I suppose I shouldn’t be surprised that some of my favourite bands don’t make this list but a few of them did take some time to get going. The Chap, for instance; love them to bits and they’re probably the artist I’ve listened to the most over the last 10 years or so but their debut, ‘The Horse’ wasn’t really all that great. Some top tunes for sure, but subsequent release ‘Ham’ was all-conquering. Same goes for Faith No More, the band of my early-mid teens… didn’t really properly kick off until Angel Dust, despite releasing their debut 7 years prior. And Girls Against Boys. Here’s the top list (in no particular order) anyway, and let’s not worry about the fact that I forgot about Weezer.
Following on from Big Black and Rapeman, Steve Albini teams up with Bob Weston and Todd Trainer for the first time and delivers 10 crushingly powerful songs. ‘My Black Ass’ is the best introduction that a band could possibly make. It doesn’t matter that they only make a record ever 4 or 5 years, they are forgiven.
Aloha – That’s Your Fire
The best ‘take a chance’ album I’ve ever bought and quite possibly *the* best album I’ve ever bought. Purchased on a whim thanks to a snippet I heard in the early days of the internet, this record still gets regular plays. It’s one of the few times that indie mixes successfully with jazz and will make you fall in love with the vibraphone.
Released just in time for mam and dad to buy it for me for my first birthday*, the first of The Fall’s 823 albums is one of their best and an amazing debut from a band who were still in their teens at the time. Mark E Smith’s sneering and wordplay on this album is a lot clearer than the toothless, crumpled mess that fronts the band these days. (*That obviously didn’t happen)
Number One Cup – Possum Trot Plan
This was a borderline inclusion as there is a fair bit of filler on this 20-songer, but the ‘proper’ songs are some of the most finely crafted indie-rock songs you’ve probably not heard. The one standout (i.e. the one which sounds like it’s not been recorded in a bedroom) is ‘Divebomb’ which gained some college radio play. The subsequent 2 albums were even better, but this was a great way to start.
R.E.M. – Murmur
‘Murmur’ came out in 1983, but it wasn’t until 10 years later that I found it at Hitman Records in Newport (on tape). I had no idea at the time that R.E.M. even existed in 1983, or that they sounded so much more interesting than they did for much of ‘Automatic…’ and ‘Out Of Time’. It’s the best sounding record they’ve come up with; I can never put my finger on why, but the production just does something to me. It’s kind of haunting. Yes, that does sound silly.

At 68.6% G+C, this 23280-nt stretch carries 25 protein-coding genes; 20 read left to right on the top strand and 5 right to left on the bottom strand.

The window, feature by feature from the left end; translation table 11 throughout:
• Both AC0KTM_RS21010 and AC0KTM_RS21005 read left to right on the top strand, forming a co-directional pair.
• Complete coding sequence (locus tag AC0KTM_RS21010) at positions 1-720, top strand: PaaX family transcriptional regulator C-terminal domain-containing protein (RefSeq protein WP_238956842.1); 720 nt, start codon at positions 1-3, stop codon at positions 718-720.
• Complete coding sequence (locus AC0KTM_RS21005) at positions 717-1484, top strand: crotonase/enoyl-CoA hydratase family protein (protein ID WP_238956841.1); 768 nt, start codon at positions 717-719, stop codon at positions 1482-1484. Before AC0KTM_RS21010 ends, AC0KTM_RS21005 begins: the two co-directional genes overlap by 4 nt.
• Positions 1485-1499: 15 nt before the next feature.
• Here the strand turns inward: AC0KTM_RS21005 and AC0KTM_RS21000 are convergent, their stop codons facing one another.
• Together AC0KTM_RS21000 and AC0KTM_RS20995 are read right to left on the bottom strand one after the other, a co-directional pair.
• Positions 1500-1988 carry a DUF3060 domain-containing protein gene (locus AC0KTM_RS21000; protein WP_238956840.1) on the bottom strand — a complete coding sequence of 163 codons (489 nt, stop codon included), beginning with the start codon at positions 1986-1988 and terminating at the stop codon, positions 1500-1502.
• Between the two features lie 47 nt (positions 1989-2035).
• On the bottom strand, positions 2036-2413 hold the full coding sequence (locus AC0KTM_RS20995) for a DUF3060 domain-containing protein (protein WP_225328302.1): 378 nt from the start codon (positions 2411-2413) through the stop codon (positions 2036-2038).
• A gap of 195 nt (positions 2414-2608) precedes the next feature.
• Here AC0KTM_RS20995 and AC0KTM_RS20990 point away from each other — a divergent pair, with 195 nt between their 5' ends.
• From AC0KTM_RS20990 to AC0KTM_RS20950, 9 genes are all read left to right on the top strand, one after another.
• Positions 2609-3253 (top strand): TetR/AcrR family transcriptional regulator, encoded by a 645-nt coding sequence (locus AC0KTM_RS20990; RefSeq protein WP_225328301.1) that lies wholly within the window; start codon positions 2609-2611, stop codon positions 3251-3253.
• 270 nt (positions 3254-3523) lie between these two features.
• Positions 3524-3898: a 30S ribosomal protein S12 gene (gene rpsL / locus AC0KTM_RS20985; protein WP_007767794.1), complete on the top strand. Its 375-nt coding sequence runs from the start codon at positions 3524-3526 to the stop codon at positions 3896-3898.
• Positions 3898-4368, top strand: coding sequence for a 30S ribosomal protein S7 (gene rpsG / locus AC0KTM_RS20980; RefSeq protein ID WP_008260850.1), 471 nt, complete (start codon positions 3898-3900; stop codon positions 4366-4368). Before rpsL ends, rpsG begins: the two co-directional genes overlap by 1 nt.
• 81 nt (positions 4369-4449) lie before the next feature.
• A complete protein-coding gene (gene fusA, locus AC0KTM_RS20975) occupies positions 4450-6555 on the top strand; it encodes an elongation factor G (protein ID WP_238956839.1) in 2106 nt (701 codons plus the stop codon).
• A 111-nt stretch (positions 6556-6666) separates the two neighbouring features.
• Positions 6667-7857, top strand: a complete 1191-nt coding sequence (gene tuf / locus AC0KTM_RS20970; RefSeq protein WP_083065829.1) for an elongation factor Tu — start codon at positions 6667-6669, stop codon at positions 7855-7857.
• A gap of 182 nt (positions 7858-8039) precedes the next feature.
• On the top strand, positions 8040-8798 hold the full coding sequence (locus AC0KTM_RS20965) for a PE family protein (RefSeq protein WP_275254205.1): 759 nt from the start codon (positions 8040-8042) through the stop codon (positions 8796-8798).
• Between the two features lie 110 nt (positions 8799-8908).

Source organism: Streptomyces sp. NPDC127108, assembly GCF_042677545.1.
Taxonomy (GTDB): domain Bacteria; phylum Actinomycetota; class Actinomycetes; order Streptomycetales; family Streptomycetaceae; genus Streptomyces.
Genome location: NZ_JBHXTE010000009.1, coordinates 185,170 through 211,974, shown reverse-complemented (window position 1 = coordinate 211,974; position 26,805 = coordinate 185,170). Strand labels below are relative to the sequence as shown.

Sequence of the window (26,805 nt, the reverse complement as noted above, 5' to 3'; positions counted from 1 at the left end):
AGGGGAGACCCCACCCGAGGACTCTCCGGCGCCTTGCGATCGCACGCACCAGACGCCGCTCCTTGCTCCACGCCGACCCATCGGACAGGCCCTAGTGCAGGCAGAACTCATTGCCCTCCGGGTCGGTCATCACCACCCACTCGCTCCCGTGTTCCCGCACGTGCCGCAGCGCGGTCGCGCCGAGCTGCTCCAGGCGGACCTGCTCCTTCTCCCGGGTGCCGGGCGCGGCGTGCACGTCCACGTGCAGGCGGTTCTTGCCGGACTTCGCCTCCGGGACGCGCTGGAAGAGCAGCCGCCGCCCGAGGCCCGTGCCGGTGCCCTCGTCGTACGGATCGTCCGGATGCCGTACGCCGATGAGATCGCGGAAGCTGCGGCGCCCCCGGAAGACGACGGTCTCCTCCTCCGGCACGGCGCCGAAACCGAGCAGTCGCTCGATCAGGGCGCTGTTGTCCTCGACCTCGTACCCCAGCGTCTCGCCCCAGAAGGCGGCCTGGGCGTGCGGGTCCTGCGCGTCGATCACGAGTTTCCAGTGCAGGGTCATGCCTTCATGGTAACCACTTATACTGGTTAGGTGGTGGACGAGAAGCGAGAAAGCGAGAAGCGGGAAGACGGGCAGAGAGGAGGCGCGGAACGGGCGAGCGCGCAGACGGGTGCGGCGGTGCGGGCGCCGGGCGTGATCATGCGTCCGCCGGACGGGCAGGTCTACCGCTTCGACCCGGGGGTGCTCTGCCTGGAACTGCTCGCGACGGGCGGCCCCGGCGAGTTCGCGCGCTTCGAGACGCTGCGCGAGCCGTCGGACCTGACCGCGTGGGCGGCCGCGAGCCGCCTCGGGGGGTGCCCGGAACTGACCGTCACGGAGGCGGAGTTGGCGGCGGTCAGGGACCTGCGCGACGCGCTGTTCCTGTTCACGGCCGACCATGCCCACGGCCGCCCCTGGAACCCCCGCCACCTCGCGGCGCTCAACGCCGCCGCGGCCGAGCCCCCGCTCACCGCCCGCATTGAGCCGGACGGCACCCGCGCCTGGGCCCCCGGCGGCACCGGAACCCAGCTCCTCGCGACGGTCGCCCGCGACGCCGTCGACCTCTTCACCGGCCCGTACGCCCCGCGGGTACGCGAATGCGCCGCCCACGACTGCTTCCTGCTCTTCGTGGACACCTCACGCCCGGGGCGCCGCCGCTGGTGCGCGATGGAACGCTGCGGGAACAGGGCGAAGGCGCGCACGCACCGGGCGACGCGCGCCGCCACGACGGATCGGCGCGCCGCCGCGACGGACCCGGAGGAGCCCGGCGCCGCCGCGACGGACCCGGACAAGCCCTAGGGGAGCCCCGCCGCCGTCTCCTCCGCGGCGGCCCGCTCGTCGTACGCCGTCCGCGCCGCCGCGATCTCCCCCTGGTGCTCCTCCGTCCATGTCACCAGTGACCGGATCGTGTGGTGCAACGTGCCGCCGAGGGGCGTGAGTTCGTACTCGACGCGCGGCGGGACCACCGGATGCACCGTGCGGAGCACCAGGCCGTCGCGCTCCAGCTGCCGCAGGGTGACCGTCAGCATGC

Six By Seven – The Things We Make
The stunningly-beautiful-wall-of-sound-feedbackness of the outro to ‘Spy Song’. That automatically means it makes the list.
Cable – Down-Lift The Up-Trodden
Very cleverly re-creating the album cover to John Mayall’s ‘Bluesbreakers’, Cable’s debut is all about being loud and shouty and all the things that we loved in 1995. Cable were *way* ahead of their time and this record is just as relevant today as it was almost 20 years ago on its release. Wish I’d gone to one of their comeback shows, but they were supporting Hundred Reasons.
Modest Mouse – This Is A Long Drive For Someone With Nothing To Think About
My word there are some fine songs on this debut. The killer duo of ‘Lounge’ and ‘Beach Side Property’ is probably Isaac Brock & Co’s finest hour (or 13 mins at least) and there is no way that anyone can deny themselves a little pogo when ‘Tundra/Desert’ kicks off. Jeremiah Green on drums is the star of the show.
Pavement – Slanted & Enchanted
Any of you that know me personally will roll their eyes at the obviousness of this album’s inclusion. I’ve probably waxed lyrical about it somewhere before – maybe even here. It’s got everything, and has basically influenced my musical preference since I first heard it in the early nineties. Lo-fi slacker heaven; each song a classic. Even the last one, which is saved by Gary Young’s drum outro.
Super Furry Animals – Fuzzy Logic
By 1996, the Manics were already on a downward spiral post ‘Everything Must Go’**, Seattle had sent Newport to Coventry and I was spending my evenings hijacking the PA system at Pontypool Tesco by tying a rubber band around the switch, popping this in the CD player and entertaining my fellow evening shifters with this 40 mins of joy. It did take a while to get to the second half of the album which is hardly surprising when you look at the track listing for the first. It was probably the first time I’d heard a band sing in a properly Welsh accent too. Intrigued, I was.
(** I am well aware that ‘Futurology’ is actually really quite good, I’ll be reviewing that soon. I’m so on the ball).